Review published in Himalayan Research Bulletin, vol. XIX, no. 2 (1999).
Katharine Bjork Guneratne, In the Circle Of The Dance: Notes of an Outsider in Nepal. Ithaca and London: Cornell University Press, 1999. 225 pp. 14 b&w illus., 1 map.
In addition to the historic and standard anthropological monograph that has always been the hallmark of the profession, there has also been the occasional "informal account of fieldwork", a genre that has become increasingly common in these recent, reflexive years. Even less common than that is the informal account written from the perspective of the anthropologist's non-anthropologist spouse. That is exactly what Katharine Guneratne has created in her delightful and insightful Inside the Circle of the Dance. In what she lightly refers to as an "anthropologist-drags-wife-to-field-and-wife-writes-book" project, Guneratne gives us a thoughtful and sensitive portrait of the Tharus she got to know in a village in Chitwan in the Tarai. A compelling feature of the book is that she then also shows how her encounters with her Tharu friends inevitably shed light on her own self and her own society. It is the way she shows how this self-knowledge grew in sometimes comical fits and starts out of casual ethnographic knowledge that many readers will find especially appealing.
Part of the book concerns establishment of her own problematic identity as a foreigner - not just a marginalized foreigner, but a foreigner married to another non-European foreigner (Sri Lankan) who is therefore a different kind of foreigner. Her book is thus written out of the "struggle of being exotic while struggling to feel merely foreign" (in real life Guneratne is an historian of Latin America) .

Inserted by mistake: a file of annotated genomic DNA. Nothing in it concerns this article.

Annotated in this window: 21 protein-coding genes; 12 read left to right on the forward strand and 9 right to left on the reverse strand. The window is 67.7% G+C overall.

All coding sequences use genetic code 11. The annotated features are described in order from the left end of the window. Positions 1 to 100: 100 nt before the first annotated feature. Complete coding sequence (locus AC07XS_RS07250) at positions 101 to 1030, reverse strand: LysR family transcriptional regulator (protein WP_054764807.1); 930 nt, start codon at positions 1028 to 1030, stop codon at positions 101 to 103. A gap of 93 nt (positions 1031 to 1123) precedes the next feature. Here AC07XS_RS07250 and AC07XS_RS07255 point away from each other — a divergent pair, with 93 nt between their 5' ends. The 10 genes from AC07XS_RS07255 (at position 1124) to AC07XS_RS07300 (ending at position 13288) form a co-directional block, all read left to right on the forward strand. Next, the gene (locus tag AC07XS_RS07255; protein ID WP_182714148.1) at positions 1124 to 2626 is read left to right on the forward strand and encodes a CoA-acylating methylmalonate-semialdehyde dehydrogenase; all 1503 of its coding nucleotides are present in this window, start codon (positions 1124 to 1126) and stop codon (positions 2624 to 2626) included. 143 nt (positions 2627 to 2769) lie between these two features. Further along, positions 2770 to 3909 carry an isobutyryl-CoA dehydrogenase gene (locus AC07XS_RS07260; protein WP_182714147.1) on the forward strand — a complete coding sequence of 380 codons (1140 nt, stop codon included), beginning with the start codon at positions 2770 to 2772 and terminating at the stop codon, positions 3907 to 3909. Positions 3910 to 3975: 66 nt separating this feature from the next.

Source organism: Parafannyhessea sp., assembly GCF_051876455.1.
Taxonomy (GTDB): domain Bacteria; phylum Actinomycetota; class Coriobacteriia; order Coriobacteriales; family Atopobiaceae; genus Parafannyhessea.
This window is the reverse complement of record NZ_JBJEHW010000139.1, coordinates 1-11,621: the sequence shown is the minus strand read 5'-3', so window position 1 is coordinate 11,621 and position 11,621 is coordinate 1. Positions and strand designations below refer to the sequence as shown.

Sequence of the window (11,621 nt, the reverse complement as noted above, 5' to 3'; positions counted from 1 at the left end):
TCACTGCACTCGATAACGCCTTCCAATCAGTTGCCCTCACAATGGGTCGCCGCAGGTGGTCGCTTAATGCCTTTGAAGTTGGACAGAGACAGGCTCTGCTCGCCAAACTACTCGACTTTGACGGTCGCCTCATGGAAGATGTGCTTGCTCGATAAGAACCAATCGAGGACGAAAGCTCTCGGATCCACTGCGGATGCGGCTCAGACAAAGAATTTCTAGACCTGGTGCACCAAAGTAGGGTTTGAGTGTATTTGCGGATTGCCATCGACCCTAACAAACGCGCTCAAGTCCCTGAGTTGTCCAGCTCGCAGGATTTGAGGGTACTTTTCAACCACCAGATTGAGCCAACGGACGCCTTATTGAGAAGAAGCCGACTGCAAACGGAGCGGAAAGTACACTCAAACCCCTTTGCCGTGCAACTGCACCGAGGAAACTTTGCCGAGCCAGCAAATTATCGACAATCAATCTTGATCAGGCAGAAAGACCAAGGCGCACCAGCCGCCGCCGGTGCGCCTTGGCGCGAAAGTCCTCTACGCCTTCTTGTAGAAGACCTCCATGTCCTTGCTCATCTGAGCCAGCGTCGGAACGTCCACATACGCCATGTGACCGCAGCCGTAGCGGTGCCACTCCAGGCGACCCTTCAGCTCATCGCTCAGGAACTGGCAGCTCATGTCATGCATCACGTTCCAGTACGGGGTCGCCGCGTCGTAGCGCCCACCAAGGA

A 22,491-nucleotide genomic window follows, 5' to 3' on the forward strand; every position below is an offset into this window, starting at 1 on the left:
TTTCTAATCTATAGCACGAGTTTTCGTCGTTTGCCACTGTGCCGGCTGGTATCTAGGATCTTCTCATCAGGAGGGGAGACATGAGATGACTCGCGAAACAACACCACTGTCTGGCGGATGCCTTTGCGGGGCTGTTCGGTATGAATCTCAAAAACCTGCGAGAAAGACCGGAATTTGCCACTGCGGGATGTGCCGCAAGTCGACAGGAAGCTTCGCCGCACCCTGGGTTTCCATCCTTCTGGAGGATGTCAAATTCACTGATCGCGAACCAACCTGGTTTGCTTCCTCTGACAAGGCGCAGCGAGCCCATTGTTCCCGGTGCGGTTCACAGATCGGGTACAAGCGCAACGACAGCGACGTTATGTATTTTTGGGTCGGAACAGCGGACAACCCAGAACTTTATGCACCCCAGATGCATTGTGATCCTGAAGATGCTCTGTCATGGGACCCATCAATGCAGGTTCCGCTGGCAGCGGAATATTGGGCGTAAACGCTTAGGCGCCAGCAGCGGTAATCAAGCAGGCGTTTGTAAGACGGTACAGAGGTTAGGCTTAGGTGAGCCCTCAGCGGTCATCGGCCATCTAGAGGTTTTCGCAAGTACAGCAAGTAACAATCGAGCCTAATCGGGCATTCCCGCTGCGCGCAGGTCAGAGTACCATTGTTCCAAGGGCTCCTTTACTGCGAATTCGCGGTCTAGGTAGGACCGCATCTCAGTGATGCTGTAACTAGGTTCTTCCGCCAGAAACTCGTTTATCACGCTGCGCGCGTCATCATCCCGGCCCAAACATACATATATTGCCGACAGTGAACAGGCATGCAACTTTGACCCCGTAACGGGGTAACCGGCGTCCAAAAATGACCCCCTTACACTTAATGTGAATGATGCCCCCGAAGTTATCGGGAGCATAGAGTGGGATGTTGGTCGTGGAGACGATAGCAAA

Guneratne goes through many of the reactions and predicaments foreigners typically have to being in Nepal - e.g., how to deal with beggars, particularly begging children. She concludes with some thoughts on how the existence of beggars in Nepal puts the even more exotic phenomenon of homelessness in America in a new perspective. Begging in Nepal at least involves one in a social relationship, compared to the abstract reduction of poverty in the U.S. to impersonal material terms.
She relates similar strong but ambivalent reactions to "eve-teasing" in Nepal. Having experienced her fair share of this in Kathmandu (but never in her Tarai village), she returned to Hyde Park in south Chicago and its own forms of sexual intimidation. She relates how she was walking near the University of Chicago when two "Black kids with baggy pants and untied tennis shoes" approached her. She was not afraid of anything they might do, but only of what they might say. When one of them did say something taunting, without thinking she spun around and abused them in Nepali, which caused them to flee in terror.
Guneratne's book is not just a reflexive tale. It also tells us much of ethnographic interest about Tharu life, such as marriage, food, farming, education, politics, and the impact of tourism. She also describes how other highland groups in Nepal (Tamang immigrants, Kathmandu sophisticates) appear from the vantage point of those who have always lived in the lowlands.
The title of the book is taken from the author's ability to finally be included in the dances of the women - not just observing them, but being part of them. Charmingly written, In the Circle of the Dance will attract anyone interested in the everyday life of people who, like us, are just folks.